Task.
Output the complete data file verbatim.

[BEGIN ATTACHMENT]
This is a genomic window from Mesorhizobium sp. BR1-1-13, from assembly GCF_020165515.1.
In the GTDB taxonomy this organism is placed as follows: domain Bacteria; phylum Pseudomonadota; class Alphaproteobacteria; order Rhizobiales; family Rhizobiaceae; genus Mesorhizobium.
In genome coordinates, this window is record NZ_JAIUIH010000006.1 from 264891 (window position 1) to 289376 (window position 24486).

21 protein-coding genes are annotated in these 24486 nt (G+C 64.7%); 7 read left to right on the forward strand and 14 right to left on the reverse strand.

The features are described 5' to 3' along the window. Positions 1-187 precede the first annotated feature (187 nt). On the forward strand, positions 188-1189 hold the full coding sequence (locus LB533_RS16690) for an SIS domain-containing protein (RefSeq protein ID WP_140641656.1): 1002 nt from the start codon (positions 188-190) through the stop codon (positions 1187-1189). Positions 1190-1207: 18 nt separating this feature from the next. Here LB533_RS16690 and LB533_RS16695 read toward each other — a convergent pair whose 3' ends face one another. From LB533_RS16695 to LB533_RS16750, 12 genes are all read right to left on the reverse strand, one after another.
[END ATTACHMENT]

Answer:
This is a genomic window from Mesorhizobium sp. BR1-1-13, from assembly GCF_020165515.1.
In the GTDB taxonomy this organism is placed as follows: domain Bacteria; phylum Pseudomonadota; class Alphaproteobacteria; order Rhizobiales; family Rhizobiaceae; genus Mesorhizobium.
In genome coordinates, this window is record NZ_JAIUIH010000006.1 from 264891 (window position 1) to 289376 (window position 24486).

21 protein-coding genes are annotated in these 24486 nt (G+C 64.7%); 7 read left to right on the forward strand and 14 right to left on the reverse strand.

The features are described 5' to 3' along the window. Positions 1-187 precede the first annotated feature (187 nt). On the forward strand, positions 188-1189 hold the full coding sequence (locus LB533_RS16690) for an SIS domain-containing protein (RefSeq protein ID WP_140641656.1): 1002 nt from the start codon (positions 188-190) through the stop codon (positions 1187-1189). Positions 1190-1207: 18 nt separating this feature from the next. Here LB533_RS16690 and LB533_RS16695 read toward each other — a convergent pair whose 3' ends face one another. From LB533_RS16695 to LB533_RS16750, 12 genes are all read right to left on the reverse strand, one after another.